The PCC Discussion Group recently had a very interesting discussion that tied in very well with the “Woe is Me” article in last week’s PCC Update.   While most people know what they should do, very few actually follow through.   Why is that?   What prevents most people from making the changes they know they should make?  I will share a few high points from this discussion.

The discussion thread was started by Jim Gerrish, who is a world-renown grazing expert.   Jim discussed two clients he had worked with.   He helped one client double his carrying capacity and reduce hay feeding by 60% in just three years.   Since the infrastructure required to do this cost $36 per acre, this client essentially purchased another 8000-acre ranch for $36 per acre.   Rangeland in that area is currently selling for $1000 per acre.   That was a no-brainer.

Jim worked with another client who had a 30,000-acre ranch.   Jim said, “I am confident we can double the carrying capacity on this ranch similar to what we did on the other project.   Spread across the 30,000 acres, that is a stock water and fence infrastructure cost of less than $40 per acre.”   He went on to say, “That is the equivalent of buying another 30,000-acre ranch without closing costs, additional taxes, or all the other associated overheads for less than $40 per acre when the prevailing land cost in that area for similar rangeland is about $800 per acre.”   Although the client understood the possibilities, he decided not to go forward with the project.

Doug Ferguson, who lives in Nebraska and is a very active and outside-the-box contributor to the PCC Discussion Group, responded by saying, “Jim, I have spent several years studying the subconscious mind and paradigms – and how they affect our results.   I’ll try to condense what I have learned.”

Doug went on to say, “What you ran into with the second rancher is called the Terror Barrier.   He probably understood it, and gets it.   So, what is stopping him?   His old paradigm.   The old paradigm is what keeps us from doing what we know we should do.

“The second rancher has the knowledge and you gave him a simple plan to follow.   But then what I call the Monkey Mind kicks in.   The monkey represents the old paradigm – and that monkey talks a lot.   He’s going to put up one hell of a fight because he doesn’t want to be replaced by a different monkey.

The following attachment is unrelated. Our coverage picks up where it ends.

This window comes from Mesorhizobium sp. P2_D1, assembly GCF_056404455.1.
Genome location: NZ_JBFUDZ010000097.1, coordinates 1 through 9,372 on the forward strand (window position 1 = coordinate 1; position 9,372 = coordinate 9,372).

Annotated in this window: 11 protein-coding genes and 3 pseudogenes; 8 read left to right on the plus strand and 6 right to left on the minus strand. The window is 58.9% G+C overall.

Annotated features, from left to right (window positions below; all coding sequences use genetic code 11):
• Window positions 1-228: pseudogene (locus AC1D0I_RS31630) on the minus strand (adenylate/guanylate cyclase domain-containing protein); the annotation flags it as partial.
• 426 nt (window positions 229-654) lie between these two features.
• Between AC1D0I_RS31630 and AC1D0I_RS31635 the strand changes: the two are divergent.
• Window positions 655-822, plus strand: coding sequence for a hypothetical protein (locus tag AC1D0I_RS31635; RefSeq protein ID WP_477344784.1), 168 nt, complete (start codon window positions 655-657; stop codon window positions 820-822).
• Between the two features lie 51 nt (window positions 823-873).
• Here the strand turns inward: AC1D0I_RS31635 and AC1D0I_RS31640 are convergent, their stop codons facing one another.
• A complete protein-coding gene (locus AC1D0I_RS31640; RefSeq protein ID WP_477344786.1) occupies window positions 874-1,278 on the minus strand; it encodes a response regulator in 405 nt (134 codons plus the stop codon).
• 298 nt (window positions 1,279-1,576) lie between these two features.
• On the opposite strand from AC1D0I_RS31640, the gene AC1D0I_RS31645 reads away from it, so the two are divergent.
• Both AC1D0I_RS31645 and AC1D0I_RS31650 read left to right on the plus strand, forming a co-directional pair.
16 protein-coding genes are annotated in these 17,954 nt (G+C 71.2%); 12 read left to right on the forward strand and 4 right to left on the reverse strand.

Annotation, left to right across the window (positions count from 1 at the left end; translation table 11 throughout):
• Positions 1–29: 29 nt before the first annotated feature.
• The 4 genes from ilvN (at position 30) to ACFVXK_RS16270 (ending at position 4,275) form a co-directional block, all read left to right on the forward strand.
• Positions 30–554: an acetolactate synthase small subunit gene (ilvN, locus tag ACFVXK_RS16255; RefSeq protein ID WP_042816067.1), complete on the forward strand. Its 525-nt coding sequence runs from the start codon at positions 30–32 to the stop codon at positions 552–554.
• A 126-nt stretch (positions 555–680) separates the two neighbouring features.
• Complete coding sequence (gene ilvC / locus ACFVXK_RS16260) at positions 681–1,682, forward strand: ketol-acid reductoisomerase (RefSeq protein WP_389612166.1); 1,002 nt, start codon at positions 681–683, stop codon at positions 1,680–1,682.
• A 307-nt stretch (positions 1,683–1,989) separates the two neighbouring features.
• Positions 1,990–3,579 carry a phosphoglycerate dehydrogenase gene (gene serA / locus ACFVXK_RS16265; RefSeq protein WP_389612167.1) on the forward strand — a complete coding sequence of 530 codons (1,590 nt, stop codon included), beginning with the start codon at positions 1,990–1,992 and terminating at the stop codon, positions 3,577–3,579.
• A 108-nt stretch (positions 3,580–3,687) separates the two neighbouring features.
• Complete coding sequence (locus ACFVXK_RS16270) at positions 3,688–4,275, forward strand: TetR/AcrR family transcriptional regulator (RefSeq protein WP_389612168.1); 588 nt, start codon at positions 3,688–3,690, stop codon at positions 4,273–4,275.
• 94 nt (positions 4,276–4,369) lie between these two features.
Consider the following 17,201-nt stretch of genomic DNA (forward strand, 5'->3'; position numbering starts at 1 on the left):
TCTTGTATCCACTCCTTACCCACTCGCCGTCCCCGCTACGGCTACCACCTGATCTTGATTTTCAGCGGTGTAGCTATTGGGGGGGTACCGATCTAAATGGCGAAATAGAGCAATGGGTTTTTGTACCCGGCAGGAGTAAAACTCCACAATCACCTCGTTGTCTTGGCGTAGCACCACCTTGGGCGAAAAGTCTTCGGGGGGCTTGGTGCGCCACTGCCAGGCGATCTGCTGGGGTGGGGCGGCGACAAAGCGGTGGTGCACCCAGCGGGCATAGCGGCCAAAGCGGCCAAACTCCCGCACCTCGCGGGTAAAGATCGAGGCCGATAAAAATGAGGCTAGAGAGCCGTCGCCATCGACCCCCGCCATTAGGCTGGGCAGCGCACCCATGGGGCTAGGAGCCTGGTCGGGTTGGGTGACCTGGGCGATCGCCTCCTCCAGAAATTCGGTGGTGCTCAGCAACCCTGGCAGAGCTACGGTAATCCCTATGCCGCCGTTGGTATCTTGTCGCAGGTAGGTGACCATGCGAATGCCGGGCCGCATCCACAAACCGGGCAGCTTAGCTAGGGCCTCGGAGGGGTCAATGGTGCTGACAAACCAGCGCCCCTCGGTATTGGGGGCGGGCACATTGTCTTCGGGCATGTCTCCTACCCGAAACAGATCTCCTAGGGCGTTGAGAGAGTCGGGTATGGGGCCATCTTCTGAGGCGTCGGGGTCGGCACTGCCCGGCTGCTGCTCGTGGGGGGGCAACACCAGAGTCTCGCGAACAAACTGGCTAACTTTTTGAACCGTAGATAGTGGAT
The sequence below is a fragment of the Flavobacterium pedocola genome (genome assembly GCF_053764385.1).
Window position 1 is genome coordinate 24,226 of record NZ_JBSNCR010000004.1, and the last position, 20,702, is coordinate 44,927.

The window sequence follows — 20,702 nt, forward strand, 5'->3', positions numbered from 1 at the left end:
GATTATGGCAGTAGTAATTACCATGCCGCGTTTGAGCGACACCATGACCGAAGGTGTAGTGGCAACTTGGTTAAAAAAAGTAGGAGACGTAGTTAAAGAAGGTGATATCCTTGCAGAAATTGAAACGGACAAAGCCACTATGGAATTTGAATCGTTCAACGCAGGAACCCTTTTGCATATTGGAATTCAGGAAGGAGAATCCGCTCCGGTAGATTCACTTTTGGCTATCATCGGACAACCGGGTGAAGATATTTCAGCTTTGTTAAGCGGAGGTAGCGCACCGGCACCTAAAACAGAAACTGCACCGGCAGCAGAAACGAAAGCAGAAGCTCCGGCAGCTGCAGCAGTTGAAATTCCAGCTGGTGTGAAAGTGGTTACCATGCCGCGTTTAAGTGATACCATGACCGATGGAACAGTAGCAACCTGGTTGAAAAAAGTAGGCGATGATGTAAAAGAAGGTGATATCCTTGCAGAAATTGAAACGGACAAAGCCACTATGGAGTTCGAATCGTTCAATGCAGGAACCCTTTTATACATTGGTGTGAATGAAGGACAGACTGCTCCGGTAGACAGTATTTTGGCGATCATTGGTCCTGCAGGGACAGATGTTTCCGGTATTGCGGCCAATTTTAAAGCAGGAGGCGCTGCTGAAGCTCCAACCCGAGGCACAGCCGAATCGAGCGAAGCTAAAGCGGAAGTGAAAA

“So, the monkey says things like: That’s a lot of money.   How are you going to pay that off?   What if there is a drought in a couple years and you have to destock?   What are you going to do then?   People will laugh at you because you spent all this money to increase stocking rate and you ended up destocking.   You’ll never be able to show your face in public again.

“The monkey may go a different route.   Fear of success: What if this works?   If your stocking rate doubles, where are you going to get the stock?   Can you afford to buy that many cows?   That’s a big risk putting all those dollars out there.”

Doug concluded this part of his discourse by saying, “The second producer was on board and fired up right until the monkey started talking.   Then he gets scared, hits the Terror Barrier and goes right back to his old paradigm – with results he is comfortable with.

“Paradigms are a multitude of habits.   Habits are hard to change.   That reminds me of a great quote that ties in with what Kit is always preaching, ‘In times of change, the learners inherit the earth, while the learned find themselves beautifully equipped to deal with a world that no longer exists’”

It is not easy to replace the old monkey.   It is a bit scary and a lot uncomfortable.   Nevertheless, monkeys must be replaced every now and then if we want to achieve true happiness and success.

Quote Worth Re-Quoting –

“Let us not be content to wait and see what will happen, but give us the determination to make the right things happen.”   ~ Horace Mann

“The cure for boredom is curiosity.   There is no cure for curiosity.”   ~ Ellen Parr

 

Want To Keep It? Then Build It To Sell It.

by Dave Pratt RMC

Stan Parsons wrote, “If you want to be a cowboy get a job.” A business owner’s job isn’t to put up hay, work cattle, or build fence. It is to build a business.